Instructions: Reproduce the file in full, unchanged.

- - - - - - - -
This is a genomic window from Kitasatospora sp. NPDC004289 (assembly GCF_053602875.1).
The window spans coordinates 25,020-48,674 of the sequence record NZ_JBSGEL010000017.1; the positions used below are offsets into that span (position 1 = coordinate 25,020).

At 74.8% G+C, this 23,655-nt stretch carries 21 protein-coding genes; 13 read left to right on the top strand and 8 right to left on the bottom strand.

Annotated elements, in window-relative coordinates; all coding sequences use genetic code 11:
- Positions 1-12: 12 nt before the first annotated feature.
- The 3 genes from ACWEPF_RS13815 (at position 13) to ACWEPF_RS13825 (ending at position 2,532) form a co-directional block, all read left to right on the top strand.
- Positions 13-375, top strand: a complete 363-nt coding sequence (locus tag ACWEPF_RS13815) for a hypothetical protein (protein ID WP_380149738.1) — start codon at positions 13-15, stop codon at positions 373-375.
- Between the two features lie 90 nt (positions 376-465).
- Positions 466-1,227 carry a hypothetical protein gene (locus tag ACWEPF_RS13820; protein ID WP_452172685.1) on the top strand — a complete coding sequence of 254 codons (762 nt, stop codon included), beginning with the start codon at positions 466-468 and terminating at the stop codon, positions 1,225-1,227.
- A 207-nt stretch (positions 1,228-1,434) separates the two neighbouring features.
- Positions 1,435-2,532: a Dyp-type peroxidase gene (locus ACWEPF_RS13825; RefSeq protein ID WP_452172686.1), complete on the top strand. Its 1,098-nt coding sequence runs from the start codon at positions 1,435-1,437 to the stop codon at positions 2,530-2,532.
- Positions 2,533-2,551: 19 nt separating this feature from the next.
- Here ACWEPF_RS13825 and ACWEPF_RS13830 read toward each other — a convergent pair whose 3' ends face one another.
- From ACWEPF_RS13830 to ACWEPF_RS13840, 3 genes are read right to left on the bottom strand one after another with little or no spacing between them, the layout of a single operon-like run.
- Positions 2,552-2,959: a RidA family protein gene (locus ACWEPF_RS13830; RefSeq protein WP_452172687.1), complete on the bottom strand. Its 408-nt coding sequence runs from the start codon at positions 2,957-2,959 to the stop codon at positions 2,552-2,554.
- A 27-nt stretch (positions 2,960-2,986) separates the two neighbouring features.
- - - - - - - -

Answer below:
This is a genomic window from Kitasatospora sp. NPDC004289 (assembly GCF_053602875.1).
The window spans coordinates 25,020-48,674 of the sequence record NZ_JBSGEL010000017.1; the positions used below are offsets into that span (position 1 = coordinate 25,020).

At 74.8% G+C, this 23,655-nt stretch carries 21 protein-coding genes; 13 read left to right on the top strand and 8 right to left on the bottom strand.

Annotated elements, in window-relative coordinates; all coding sequences use genetic code 11:
- Positions 1-12: 12 nt before the first annotated feature.
- The 3 genes from ACWEPF_RS13815 (at position 13) to ACWEPF_RS13825 (ending at position 2,532) form a co-directional block, all read left to right on the top strand.
- Positions 13-375, top strand: a complete 363-nt coding sequence (locus tag ACWEPF_RS13815) for a hypothetical protein (protein ID WP_380149738.1) — start codon at positions 13-15, stop codon at positions 373-375.
- Between the two features lie 90 nt (positions 376-465).
- Positions 466-1,227 carry a hypothetical protein gene (locus tag ACWEPF_RS13820; protein ID WP_452172685.1) on the top strand — a complete coding sequence of 254 codons (762 nt, stop codon included), beginning with the start codon at positions 466-468 and terminating at the stop codon, positions 1,225-1,227.
- A 207-nt stretch (positions 1,228-1,434) separates the two neighbouring features.
- Positions 1,435-2,532: a Dyp-type peroxidase gene (locus ACWEPF_RS13825; RefSeq protein ID WP_452172686.1), complete on the top strand. Its 1,098-nt coding sequence runs from the start codon at positions 1,435-1,437 to the stop codon at positions 2,530-2,532.
- Positions 2,533-2,551: 19 nt separating this feature from the next.
- Here ACWEPF_RS13825 and ACWEPF_RS13830 read toward each other — a convergent pair whose 3' ends face one another.
- From ACWEPF_RS13830 to ACWEPF_RS13840, 3 genes are read right to left on the bottom strand one after another with little or no spacing between them, the layout of a single operon-like run.
- Positions 2,552-2,959: a RidA family protein gene (locus ACWEPF_RS13830; RefSeq protein WP_452172687.1), complete on the bottom strand. Its 408-nt coding sequence runs from the start codon at positions 2,957-2,959 to the stop codon at positions 2,552-2,554.
- A 27-nt stretch (positions 2,960-2,986) separates the two neighbouring features.